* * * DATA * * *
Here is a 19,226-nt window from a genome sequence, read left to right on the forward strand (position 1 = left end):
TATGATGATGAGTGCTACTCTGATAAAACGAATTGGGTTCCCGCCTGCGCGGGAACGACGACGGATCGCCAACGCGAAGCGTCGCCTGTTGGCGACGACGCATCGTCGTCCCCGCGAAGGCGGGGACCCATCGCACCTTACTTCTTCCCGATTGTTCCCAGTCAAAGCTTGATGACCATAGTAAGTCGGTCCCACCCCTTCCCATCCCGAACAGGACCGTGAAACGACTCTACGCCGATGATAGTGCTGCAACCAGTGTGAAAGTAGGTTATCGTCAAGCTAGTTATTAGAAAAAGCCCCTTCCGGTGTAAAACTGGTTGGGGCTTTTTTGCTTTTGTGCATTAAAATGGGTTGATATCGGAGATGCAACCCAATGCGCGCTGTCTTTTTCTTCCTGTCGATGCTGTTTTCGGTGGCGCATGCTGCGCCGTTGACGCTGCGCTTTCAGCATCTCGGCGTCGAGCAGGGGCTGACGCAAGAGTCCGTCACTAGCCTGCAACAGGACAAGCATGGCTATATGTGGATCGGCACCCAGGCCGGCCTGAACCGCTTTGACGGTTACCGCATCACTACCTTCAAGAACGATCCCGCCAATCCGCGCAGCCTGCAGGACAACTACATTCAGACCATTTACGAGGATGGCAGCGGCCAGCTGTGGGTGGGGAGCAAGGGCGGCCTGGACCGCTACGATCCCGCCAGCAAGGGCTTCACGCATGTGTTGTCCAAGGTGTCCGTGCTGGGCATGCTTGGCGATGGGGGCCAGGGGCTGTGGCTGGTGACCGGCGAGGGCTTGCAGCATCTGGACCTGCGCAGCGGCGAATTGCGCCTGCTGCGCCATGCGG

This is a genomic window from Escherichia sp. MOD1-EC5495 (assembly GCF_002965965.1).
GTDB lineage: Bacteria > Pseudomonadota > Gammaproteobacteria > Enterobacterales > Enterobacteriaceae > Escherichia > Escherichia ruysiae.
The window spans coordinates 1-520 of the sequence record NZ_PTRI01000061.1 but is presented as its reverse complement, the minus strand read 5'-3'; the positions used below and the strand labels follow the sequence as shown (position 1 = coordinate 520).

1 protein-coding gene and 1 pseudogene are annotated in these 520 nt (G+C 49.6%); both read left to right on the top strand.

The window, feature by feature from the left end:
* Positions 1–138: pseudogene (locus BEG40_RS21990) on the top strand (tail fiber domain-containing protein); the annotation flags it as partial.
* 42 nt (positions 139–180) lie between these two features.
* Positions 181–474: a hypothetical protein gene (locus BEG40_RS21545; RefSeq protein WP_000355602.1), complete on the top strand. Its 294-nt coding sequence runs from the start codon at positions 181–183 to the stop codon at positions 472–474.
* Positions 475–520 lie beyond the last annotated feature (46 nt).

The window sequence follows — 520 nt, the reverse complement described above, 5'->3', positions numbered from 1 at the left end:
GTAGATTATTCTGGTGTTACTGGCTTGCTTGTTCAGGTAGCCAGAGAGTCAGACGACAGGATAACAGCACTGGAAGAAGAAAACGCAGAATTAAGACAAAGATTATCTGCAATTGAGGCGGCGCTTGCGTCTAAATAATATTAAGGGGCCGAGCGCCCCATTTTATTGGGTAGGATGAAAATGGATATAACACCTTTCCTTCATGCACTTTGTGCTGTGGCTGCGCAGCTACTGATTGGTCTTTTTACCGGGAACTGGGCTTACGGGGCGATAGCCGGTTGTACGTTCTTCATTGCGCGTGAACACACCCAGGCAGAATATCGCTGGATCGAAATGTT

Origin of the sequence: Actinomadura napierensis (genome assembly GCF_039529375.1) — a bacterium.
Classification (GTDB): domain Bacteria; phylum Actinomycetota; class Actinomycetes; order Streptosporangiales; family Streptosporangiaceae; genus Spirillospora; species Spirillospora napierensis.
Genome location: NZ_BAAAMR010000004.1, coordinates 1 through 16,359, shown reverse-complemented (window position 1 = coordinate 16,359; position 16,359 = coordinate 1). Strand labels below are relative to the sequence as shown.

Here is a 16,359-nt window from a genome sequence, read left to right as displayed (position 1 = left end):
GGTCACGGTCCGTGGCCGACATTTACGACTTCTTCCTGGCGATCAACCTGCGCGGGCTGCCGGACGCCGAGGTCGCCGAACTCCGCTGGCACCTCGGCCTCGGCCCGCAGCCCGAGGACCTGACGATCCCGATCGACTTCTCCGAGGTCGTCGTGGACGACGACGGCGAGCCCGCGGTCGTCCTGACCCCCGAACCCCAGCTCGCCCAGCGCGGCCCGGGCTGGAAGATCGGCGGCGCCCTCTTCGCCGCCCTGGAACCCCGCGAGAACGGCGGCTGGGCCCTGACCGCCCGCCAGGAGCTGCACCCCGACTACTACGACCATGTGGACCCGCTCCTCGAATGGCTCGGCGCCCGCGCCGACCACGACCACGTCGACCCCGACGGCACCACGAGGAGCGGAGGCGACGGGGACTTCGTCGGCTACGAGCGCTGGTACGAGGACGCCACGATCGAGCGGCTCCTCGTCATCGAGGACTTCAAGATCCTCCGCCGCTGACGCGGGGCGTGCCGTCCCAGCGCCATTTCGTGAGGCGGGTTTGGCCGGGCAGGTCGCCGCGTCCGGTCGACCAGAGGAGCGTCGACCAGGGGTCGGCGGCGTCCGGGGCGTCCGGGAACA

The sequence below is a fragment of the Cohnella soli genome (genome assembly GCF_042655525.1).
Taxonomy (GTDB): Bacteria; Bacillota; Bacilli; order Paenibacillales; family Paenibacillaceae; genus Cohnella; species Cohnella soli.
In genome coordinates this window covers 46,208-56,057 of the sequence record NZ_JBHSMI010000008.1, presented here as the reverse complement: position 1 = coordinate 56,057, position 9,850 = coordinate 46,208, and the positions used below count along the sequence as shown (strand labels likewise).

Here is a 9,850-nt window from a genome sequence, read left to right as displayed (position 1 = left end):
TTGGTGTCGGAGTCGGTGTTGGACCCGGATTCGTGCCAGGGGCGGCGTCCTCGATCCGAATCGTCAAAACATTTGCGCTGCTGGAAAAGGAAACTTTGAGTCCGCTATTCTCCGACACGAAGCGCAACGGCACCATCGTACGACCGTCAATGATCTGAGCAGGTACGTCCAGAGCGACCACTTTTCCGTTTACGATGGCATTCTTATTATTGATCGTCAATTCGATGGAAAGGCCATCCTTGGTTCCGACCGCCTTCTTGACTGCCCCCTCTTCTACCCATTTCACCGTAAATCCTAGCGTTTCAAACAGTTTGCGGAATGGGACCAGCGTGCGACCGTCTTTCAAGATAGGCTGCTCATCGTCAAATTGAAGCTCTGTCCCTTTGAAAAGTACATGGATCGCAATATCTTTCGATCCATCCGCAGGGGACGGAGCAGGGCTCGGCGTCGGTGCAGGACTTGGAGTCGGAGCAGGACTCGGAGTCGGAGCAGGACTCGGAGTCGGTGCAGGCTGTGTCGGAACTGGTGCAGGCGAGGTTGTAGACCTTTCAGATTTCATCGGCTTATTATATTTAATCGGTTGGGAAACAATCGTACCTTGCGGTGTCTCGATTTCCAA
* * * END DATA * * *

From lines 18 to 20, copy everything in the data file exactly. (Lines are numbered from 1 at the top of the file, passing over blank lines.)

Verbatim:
GGTCACGGTCCGTGGCCGACATTTACGACTTCTTCCTGGCGATCAACCTGCGCGGGCTGCCGGACGCCGAGGTCGCCGAACTCCGCTGGCACCTCGGCCTCGGCCCGCAGCCCGAGGACCTGACGATCCCGATCGACTTCTCCGAGGTCGTCGTGGACGACGACGGCGAGCCCGCGGTCGTCCTGACCCCCGAACCCCAGCTCGCCCAGCGCGGCCCGGGCTGGAAGATCGGCGGCGCCCTCTTCGCCGCCCTGGAACCCCGCGAGAACGGCGGCTGGGCCCTGACCGCCCGCCAGGAGCTGCACCCCGACTACTACGACCATGTGGACCCGCTCCTCGAATGGCTCGGCGCCCGCGCCGACCACGACCACGTCGACCCCGACGGCACCACGAGGAGCGGAGGCGACGGGGACTTCGTCGGCTACGAGCGCTGGTACGAGGACGCCACGATCGAGCGGCTCCTCGTCATCGAGGACTTCAAGATCCTCCGCCGCTGACGCGGGGCGTGCCGTCCCAGCGCCATTTCGTGAGGCGGGTTTGGCCGGGCAGGTCGCCGCGTCCGGTCGACCAGAGGAGCGTCGACCAGGGGTCGGCGGCGTCCGGGGCGTCCGGGAACA

The sequence below is a fragment of the Cohnella soli genome (genome assembly GCF_042655525.1).
Taxonomy (GTDB): Bacteria; Bacillota; Bacilli; order Paenibacillales; family Paenibacillaceae; genus Cohnella; species Cohnella soli.